In his new novel Fragrant Harbour
John Lanchester, as in his previous books, shows an impressionist's gift for adopting different voices for his narrator. The moral hedonist Tarquin Winot who tells his story in The Debt to Pleasure
and the downsized suburbanite whose inner monologues provide the material for Mr Phillips
could hardly be more contrasting characters, yet Lanchester makes both equally convincing.
In Fragrant Harbour much of the story is told in the words of Tom Stewart, a young Englishman who sails to Hong Kong in the 1930s and ends up spending the rest of his long life there. The voice of Stewart--reserved, humane and understated--is as finely achieved as those in the earlier novels. Through his eyes we see Hong Kong's 20th-century history. The class-ridden and racially divided society of the 1930s is given the brutal awakening of the Japanese occupation. After the war, the old Hong Kong disappears and the city is transformed by economic boom and entrepreneurial energy. The approaching return of the city to mainland China brings its own problems, anxieties and upheavals.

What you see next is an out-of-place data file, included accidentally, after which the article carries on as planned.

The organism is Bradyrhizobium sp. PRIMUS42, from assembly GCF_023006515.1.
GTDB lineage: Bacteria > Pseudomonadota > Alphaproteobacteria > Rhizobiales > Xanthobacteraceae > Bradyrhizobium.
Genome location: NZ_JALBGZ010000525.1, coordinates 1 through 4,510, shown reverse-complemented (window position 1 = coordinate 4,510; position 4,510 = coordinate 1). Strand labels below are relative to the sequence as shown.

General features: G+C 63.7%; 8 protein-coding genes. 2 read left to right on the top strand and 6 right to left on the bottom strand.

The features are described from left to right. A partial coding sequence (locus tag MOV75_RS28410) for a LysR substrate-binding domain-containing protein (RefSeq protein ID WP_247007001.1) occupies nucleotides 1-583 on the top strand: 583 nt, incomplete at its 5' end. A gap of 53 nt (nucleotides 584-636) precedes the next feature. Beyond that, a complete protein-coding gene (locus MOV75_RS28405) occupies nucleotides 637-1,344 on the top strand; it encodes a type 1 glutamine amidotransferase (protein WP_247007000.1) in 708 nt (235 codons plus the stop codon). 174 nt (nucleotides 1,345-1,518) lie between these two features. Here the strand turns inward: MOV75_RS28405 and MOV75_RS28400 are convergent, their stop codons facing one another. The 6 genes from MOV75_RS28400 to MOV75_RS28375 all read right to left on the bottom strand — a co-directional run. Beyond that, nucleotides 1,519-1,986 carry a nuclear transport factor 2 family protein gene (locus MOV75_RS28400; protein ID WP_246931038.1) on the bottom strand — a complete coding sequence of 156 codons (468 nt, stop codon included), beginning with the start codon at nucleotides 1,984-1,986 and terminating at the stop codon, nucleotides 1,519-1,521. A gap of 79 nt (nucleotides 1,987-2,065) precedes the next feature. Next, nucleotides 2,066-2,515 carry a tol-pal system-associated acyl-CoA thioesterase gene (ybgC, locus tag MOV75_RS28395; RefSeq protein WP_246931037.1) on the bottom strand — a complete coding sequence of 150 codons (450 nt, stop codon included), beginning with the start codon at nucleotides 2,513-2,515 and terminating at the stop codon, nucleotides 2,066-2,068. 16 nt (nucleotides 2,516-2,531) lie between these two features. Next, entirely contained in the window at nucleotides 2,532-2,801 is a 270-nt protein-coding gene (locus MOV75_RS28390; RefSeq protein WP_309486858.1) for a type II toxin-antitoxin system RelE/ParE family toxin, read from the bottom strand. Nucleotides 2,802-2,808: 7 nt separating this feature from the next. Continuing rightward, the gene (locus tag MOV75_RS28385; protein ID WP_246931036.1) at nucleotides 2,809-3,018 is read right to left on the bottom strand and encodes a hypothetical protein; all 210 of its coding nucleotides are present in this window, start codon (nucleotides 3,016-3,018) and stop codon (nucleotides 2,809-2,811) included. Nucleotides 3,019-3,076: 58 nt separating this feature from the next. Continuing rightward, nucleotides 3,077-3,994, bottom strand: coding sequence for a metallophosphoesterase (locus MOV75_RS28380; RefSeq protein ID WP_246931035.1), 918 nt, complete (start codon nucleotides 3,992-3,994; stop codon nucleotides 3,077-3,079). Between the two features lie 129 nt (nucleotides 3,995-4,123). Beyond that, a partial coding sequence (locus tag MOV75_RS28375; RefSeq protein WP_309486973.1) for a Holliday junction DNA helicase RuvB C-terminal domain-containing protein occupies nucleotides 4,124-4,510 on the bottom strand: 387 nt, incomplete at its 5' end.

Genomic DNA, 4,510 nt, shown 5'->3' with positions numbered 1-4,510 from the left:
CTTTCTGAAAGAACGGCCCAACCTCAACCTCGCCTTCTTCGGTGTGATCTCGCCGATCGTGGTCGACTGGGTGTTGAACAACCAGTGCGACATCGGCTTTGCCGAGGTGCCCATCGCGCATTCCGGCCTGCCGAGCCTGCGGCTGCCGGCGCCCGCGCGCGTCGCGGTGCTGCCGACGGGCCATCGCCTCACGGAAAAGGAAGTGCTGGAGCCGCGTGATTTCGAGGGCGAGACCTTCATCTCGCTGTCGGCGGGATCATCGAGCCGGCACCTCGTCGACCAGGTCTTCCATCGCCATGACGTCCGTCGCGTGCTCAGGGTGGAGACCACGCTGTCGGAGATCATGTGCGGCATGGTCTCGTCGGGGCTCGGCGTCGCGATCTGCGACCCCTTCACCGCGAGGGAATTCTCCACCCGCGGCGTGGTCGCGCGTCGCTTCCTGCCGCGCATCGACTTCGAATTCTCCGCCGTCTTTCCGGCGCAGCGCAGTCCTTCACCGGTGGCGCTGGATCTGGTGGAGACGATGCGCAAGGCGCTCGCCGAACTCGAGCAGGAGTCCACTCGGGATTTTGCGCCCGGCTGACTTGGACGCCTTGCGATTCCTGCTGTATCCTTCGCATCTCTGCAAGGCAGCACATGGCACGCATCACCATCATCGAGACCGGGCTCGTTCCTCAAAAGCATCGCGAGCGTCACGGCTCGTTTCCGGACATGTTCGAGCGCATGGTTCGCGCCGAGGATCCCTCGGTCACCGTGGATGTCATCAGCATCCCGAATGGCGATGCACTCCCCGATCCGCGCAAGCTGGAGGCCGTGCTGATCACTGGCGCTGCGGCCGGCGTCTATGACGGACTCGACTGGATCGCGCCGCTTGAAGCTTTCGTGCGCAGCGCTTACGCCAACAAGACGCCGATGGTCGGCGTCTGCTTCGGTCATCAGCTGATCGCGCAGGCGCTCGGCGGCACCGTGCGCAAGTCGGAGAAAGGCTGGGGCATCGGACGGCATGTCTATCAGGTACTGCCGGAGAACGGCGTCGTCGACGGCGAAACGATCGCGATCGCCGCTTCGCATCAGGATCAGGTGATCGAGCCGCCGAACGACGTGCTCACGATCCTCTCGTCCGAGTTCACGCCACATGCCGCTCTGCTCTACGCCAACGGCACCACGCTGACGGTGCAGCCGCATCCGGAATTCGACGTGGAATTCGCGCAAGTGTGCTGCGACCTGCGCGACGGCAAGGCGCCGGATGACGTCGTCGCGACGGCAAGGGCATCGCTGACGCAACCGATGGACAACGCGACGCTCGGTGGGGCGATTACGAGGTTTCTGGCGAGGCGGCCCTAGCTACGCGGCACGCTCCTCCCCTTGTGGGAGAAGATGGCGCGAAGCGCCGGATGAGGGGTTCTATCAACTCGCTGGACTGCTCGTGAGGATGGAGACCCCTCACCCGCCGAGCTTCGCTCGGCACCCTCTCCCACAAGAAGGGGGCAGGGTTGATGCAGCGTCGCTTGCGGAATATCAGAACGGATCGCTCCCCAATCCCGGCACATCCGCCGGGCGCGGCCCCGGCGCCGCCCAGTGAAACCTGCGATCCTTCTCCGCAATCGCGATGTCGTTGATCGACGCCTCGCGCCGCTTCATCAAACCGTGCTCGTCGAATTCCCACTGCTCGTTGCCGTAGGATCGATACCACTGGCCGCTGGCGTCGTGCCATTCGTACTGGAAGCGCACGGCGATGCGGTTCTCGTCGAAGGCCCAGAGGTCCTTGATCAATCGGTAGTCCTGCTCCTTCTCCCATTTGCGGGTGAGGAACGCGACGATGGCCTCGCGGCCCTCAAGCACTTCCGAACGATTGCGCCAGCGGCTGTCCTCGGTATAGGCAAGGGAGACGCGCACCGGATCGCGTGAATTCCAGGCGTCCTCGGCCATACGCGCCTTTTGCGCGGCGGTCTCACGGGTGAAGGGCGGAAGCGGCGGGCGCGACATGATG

Against this backdrop, Stewart's life, and particularly his relationship with Maria, a Chinese nun he first meets as he is travelling out from England in 1935, unfolds. Lanchester intertwines personal histories and the city's history with great skill, showing how the past lives on, even in a city as resolutely modern as Hong Kong. The narrator of the book's last section, a young businessman called Matthew Ho, may be the embodiment of the new Hong Kong but, as he knows himself, his life has been decisively marked by the old. --Nick Rennison
--This text refers to an out of print or unavailable edition of this title.
'There's a depth and emotional candour here that, long after you have finished the book, is hard to forget... Fragrant Harbour is really a love letter to Hong Kong, redolent with the bright shine of romance and nostalgia for the indefinable essence of a place.' Observer 'Provides both the detail and panorama of a fascinating city... it has a cracking emotional thrust.' Financial Times